How much do I want to read more? 5/10
Written communication is quite recent. Oral communication has been used for much longer to pass knowledge from generation to generation.
It looks like this book's purpose is to glorify the oral communication in passing knowledge, and how we underestimate it, and how we felt superior in replacing it with modern ways (writing).
I'm not really sure where it's heading to. There are a lot of historian considerations. Maybe a long read for a few insights?
Chapter 1 : Recalling the Past
You see the fateful consequences of this mindset in many places, not just the north-west United States, of course. It occurs where new people arriving to live in a potentially hazardous area may be unaware of the danger, while longer-term residents are more wary. This contrast is amplified when the new arrivals are literate and the long-term occupants are non-literate, since literacy often confers arrogance and an uncritical faith in the superiority of the written over the spoken word.
The focus of this book is not on writing but on its predecessor – speech – and the way this was used to transmit knowledge from one generation to the next.
In today’s literate societies, speech is generally reserved for relatively simple communication, whereas writing (and its scripted visual counterparts) is the method by which our most complex thinking is commonly shared.
speech was the principal means by which non-literate societies communicated between the older and the younger generations – passing on knowledge through the ages – so it had to be optimally configured for this purpose.
In this way, language facilitated the rapid evolution of human societies that occurred in several parts of the world within the past few millennia.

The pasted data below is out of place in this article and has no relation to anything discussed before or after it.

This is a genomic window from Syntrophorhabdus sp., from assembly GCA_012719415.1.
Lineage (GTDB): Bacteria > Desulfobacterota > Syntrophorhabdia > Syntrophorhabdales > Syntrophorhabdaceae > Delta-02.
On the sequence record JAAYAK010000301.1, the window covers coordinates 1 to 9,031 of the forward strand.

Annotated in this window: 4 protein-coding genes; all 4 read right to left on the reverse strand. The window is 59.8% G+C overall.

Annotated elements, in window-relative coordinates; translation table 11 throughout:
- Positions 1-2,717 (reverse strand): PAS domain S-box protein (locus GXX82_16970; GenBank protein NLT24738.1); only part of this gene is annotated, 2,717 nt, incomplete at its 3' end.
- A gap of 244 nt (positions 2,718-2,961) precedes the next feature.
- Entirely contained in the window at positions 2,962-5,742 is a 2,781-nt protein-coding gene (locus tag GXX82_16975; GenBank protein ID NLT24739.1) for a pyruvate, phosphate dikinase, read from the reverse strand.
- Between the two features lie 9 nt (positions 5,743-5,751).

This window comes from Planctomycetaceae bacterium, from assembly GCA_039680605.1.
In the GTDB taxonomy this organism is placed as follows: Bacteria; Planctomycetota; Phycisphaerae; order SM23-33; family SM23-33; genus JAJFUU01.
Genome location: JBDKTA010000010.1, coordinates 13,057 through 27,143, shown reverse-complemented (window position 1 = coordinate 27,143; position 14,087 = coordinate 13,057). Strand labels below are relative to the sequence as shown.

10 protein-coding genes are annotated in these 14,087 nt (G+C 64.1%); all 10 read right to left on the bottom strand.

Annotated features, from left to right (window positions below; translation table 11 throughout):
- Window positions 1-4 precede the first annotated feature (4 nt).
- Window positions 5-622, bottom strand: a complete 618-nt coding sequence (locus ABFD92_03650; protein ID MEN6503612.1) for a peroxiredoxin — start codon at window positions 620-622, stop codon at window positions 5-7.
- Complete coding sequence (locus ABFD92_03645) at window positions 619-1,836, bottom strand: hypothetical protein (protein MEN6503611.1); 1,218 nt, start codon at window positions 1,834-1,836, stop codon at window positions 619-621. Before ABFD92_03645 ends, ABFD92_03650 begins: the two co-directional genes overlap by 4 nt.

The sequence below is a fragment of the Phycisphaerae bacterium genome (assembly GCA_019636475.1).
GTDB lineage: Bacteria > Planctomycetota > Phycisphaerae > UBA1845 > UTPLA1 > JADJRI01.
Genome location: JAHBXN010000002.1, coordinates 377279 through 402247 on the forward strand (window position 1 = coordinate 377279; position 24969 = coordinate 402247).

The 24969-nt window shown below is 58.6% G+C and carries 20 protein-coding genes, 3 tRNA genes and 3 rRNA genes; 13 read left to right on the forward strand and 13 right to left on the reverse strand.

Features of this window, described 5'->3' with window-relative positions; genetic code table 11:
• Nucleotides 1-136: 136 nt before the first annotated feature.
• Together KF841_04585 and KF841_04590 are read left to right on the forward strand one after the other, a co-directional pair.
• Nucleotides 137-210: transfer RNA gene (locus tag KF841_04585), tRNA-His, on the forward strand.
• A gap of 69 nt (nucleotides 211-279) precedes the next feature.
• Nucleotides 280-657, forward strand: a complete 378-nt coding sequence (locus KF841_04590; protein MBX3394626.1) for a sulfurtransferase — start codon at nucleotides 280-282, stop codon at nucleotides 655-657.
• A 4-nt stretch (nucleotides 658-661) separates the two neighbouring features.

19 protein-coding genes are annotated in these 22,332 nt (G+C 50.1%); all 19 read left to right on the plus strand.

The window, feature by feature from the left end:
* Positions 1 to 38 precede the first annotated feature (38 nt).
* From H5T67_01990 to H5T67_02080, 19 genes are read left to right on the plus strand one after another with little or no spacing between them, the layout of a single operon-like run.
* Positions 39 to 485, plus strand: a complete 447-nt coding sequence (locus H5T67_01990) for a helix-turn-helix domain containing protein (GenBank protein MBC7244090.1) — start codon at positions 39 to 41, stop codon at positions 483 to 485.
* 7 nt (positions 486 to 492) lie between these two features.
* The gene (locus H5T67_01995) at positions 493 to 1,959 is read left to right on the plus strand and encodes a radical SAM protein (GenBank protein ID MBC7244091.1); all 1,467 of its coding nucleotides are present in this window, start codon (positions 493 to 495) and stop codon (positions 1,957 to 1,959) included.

Complex, comparatively densely populated societies of this kind involved organisation and required management to endure, both of which in turn necessitated language of appropriate complexity. It is no coincidence that writing evolved more rapidly in such societies than those elsewhere.
The point here is that every culture on Earth, past and present, uses imagination to supply explanation where none is readily forthcoming from trusted sources.
However, what we typically forget in all this is that most of the world of information in which we find ourselves wallowing today was, until comparatively recently in human history, known only through speech.
It could be argued that the purpose of oral communication between generations in such contexts was principally pragmatic – passing on the wisdom of the ancestors to younger people so that they might survive to one day pass on this knowledge to their children. Knowledge was key to survival; survival is the most basic of instincts for living things. With each new generation, new knowledge would be added, resulting – after a thousand years or more – in a formidable body of traditional wisdom. Research suggests that it was grandparents who became key in passing on this wisdom to their grandchildren, removing the obligation from parents who generally had other, more time-demanding roles in such groups.
Traditional storytellers rarely sit still. Often they stand, mimicking the actions of the characters whose exploits they are relating. Sometimes they dance or clown, making their audience laugh and encouraging its attention to the narrative.
The main focus of this book is a slice of the grey area within prehistory and inferred human history, a time from the coldest part of the last great ice age, about 20,000 years ago, to 1,000 years or so ago, when at least a few societies in almost every part of the world had acquired some degree of literacy.
So how accurate is oral history compared to the other types?